A rally was held directly in front of the hearing room from 12:00 noon until 2:00 p.m. Michael Satris, an attorney, and founding member of the San Quentin, California based Prison Law Office, was a featured speaker at the rally. Mr. Satris spent the morning in Marin County Superior Court moving for a prospective Temporary Restraining Order which would prohibit state prison officials from enforcing restrictions on family visiting if the administrative regulation is approved. Sources inside the CDC admit tens of thousands of tax dollars were spent to print over two hundred thousand copies of the rule before the hearing took place.
Tremendous statewide grass-roots organizing drew an unprecedented crowd to the hearing and rally. Most family members wore white tee-shirts, black skirts or pants, and a blue scarf or jacket to signify their unity and support for loved ones in prison. The fund raising efforts of groups like Family Net enabled many family members to travel from southern California to Sacramento for the event, although the few hundred dollars these groups raised pale in comparison to the $40 million the prison guards' union rakes in each year in dues to be used to influence lawmakers.
In December of 1994, Mr. Satris obtained injunctive relief preventing the restriction of family visits for prisoners convicted of certain sex offenses. The restrictions were included in a budget trailer bill at the last moment without public debate or notice. The court declared that the restrictions singled out sex offenders, creating a suspect class in violation of state and federal constitution guarantees of equal protection under the laws. The proposed administrative regulation change, which would be included in California's Code of regulations, simply expands that suspect class. There is no rational relationship between the classifications of prisoners listed in the proposed rule and the elimination of the privilege of family visits.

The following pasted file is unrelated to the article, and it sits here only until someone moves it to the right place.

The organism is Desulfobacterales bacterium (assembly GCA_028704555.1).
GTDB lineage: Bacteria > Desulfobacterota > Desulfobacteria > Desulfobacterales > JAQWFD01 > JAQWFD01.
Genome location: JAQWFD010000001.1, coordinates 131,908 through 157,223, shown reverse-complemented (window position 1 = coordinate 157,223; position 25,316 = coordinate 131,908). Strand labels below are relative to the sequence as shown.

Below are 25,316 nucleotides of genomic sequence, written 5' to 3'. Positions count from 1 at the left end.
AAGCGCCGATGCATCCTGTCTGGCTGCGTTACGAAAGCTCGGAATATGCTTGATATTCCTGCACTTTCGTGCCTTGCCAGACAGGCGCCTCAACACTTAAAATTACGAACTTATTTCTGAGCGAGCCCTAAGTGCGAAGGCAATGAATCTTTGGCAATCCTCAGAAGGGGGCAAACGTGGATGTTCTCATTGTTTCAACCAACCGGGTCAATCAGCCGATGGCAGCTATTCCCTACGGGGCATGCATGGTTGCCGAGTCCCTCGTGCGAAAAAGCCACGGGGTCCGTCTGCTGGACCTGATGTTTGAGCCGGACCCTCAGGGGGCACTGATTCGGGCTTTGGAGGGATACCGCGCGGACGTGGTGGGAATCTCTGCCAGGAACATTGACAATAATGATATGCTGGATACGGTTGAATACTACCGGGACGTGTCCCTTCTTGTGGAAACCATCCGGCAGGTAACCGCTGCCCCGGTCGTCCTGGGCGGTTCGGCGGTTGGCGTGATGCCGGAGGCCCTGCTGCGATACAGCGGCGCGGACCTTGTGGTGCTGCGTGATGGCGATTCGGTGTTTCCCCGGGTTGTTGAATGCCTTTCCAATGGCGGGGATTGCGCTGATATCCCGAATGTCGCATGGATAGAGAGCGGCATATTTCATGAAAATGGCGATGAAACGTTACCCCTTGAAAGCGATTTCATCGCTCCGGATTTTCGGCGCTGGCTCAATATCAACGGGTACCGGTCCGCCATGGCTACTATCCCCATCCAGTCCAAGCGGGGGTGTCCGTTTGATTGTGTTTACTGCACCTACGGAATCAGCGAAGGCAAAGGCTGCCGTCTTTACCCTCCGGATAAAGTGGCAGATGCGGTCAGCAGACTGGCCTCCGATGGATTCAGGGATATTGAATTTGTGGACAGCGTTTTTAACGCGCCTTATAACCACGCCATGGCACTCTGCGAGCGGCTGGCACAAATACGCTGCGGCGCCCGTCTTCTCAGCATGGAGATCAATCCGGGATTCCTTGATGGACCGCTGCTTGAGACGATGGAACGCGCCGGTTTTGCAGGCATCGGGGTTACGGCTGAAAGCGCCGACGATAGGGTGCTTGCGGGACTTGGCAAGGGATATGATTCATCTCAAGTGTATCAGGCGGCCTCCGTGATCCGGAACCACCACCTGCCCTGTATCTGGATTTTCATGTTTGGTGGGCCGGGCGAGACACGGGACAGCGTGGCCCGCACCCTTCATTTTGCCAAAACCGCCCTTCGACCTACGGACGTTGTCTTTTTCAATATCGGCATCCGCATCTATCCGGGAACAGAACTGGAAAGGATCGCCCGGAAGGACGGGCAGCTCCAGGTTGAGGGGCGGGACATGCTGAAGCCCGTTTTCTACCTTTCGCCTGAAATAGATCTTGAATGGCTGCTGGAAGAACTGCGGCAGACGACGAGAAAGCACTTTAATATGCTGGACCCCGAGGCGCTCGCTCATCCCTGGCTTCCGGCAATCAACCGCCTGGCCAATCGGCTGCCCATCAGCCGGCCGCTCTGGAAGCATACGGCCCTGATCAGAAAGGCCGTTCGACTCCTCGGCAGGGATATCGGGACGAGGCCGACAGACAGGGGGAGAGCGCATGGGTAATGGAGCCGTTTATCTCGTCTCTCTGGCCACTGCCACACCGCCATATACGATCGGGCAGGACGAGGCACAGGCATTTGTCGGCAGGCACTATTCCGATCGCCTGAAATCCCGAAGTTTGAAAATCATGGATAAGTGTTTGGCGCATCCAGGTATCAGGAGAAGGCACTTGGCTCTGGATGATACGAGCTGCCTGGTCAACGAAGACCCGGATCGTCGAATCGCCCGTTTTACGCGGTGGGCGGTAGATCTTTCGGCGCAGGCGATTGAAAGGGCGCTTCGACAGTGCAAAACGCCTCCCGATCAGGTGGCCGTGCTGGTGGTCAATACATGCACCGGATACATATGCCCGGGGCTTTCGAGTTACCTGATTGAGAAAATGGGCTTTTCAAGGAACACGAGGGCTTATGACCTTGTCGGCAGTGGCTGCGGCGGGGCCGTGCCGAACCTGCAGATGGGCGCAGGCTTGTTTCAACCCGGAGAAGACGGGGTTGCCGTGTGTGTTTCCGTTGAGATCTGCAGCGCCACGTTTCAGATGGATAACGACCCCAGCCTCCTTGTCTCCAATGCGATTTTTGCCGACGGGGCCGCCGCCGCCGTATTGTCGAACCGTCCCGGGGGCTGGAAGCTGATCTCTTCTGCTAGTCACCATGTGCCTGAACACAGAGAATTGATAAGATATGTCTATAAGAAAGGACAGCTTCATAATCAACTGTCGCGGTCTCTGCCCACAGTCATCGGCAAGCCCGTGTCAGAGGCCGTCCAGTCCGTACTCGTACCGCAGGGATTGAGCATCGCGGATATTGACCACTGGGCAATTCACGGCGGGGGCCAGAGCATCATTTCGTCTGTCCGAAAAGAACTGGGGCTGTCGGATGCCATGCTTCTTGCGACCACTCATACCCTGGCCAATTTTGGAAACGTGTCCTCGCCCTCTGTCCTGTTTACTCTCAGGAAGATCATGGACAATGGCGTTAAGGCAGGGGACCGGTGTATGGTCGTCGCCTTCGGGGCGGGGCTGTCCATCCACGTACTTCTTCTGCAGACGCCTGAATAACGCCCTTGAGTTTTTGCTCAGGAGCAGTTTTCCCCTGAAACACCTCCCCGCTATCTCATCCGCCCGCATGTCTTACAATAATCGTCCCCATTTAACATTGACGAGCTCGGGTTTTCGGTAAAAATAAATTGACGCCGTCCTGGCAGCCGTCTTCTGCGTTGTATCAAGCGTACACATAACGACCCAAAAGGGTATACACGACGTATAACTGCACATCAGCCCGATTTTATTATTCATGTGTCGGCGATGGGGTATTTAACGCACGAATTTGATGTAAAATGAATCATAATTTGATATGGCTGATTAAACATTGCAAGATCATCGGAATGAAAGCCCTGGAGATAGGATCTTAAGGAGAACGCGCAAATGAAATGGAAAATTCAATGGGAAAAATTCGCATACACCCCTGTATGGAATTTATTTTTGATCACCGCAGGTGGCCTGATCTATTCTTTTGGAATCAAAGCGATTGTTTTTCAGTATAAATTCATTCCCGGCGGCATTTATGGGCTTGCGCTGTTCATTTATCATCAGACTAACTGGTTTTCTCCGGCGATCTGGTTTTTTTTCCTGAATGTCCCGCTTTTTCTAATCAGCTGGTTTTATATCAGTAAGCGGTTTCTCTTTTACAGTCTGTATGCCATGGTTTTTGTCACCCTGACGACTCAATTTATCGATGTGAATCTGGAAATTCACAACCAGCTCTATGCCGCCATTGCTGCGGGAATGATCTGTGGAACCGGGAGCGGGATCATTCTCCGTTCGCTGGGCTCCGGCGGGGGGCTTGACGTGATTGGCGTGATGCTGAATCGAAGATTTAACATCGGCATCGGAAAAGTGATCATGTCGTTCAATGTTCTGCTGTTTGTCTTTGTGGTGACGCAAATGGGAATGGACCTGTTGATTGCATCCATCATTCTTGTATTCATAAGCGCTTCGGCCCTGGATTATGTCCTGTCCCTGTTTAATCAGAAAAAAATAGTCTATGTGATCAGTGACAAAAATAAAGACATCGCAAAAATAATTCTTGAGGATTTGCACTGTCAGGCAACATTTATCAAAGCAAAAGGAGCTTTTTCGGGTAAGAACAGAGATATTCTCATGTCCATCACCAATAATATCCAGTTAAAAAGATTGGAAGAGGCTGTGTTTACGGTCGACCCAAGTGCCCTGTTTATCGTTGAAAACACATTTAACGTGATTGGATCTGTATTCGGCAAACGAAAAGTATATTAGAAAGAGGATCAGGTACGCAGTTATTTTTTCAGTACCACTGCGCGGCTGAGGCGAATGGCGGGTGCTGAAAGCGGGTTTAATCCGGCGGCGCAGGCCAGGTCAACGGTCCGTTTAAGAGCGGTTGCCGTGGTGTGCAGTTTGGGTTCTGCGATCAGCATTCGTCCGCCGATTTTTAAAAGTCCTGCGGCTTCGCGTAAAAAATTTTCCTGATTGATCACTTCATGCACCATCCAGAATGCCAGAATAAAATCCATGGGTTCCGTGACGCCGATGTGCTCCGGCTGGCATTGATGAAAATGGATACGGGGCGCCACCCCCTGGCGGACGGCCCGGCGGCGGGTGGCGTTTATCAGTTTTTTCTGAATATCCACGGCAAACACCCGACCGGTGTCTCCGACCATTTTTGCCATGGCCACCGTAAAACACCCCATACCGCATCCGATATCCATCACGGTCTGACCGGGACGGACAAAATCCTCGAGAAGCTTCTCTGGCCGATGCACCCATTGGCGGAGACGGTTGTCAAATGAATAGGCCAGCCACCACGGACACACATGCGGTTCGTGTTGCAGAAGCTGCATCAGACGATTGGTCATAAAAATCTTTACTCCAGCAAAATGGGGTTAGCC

This is only one of several measures the guards' union, and the two so-called victims' rights groups they sponsor, are taking to restrict or abolish family visiting. California Senate Bill 470, which, among other things, would have eliminated all family visits, was defeated April 18, 1995, in the California Senate Criminal Justice Committee following the testimony of Family Net volunteers. Assembly Bill 411, identical to the administrative regulation just proposed, was made a Atwo year bill by the Assembly Public Safety Committee also on April 18, 1995. This bill may be brought up again at any time within the next two years.
The CDC has issued regulatory notices stating that the proposed family visiting restrictions will begin May 30, 1995. California prisons are not issuing family visiting dates beyond April 28th, anticipating an overhaul of the family visiting system. For many men and women who have life tops in the state's prison system, family visits are the only opportunity they have for bonding with spouses and children. AThese people have nothing else to work for. They don't earn time off. California isn't granting paroles. This is it. And, the real tragedy is the family members, including small children, that will be harmed if they take these visits, said Ann Sullivan, a Family Net founding member who is married to a lifer. [Editor's Note: as we go to press, a temporary restraining order has been issued preventing the family visiting restriction from taking effect. We will report more details in the Sept. 1995 issue.]
As a digital subscriber to Prison Legal News, you can access full text and downloads for this and other premium content.
Already a subscriber? Login